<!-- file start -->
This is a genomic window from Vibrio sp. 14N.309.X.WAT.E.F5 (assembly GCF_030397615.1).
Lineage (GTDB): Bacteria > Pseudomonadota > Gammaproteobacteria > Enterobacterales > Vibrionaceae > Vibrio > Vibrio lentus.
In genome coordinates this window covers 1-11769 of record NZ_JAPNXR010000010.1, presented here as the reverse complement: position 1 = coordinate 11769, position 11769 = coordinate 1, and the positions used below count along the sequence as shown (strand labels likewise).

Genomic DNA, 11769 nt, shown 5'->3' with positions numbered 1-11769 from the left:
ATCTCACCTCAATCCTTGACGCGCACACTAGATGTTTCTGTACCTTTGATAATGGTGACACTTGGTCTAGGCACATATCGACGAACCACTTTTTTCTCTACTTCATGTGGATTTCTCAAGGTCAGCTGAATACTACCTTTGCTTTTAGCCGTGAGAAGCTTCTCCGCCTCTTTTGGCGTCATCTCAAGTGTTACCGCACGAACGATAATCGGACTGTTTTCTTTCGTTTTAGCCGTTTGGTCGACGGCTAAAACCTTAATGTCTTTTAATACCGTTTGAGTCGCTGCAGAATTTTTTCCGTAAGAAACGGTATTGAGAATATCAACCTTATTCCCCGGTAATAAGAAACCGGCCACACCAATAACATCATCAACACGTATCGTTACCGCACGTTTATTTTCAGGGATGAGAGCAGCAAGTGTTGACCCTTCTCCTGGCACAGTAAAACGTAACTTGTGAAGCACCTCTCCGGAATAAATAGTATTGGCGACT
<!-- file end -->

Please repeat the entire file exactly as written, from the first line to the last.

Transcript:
This is a genomic window from Vibrio sp. 14N.309.X.WAT.E.F5 (assembly GCF_030397615.1).
Lineage (GTDB): Bacteria > Pseudomonadota > Gammaproteobacteria > Enterobacterales > Vibrionaceae > Vibrio > Vibrio lentus.
In genome coordinates this window covers 1-11769 of record NZ_JAPNXR010000010.1, presented here as the reverse complement: position 1 = coordinate 11769, position 11769 = coordinate 1, and the positions used below count along the sequence as shown (strand labels likewise).

Genomic DNA, 11769 nt, shown 5'->3' with positions numbered 1-11769 from the left:
ATCTCACCTCAATCCTTGACGCGCACACTAGATGTTTCTGTACCTTTGATAATGGTGACACTTGGTCTAGGCACATATCGACGAACCACTTTTTTCTCTACTTCATGTGGATTTCTCAAGGTCAGCTGAATACTACCTTTGCTTTTAGCCGTGAGAAGCTTCTCCGCCTCTTTTGGCGTCATCTCAAGTGTTACCGCACGAACGATAATCGGACTGTTTTCTTTCGTTTTAGCCGTTTGGTCGACGGCTAAAACCTTAATGTCTTTTAATACCGTTTGAGTCGCTGCAGAATTTTTTCCGTAAGAAACGGTATTGAGAATATCAACCTTATTCCCCGGTAATAAGAAACCGGCCACACCAATAACATCATCAACACGTATCGTTACCGCACGTTTATTTTCAGGGATGAGAGCAGCAAGTGTTGACCCTTCTCCTGGCACAGTAAAACGTAACTTGTGAAGCACCTCTCCGGAATAAATAGTATTGGCGACT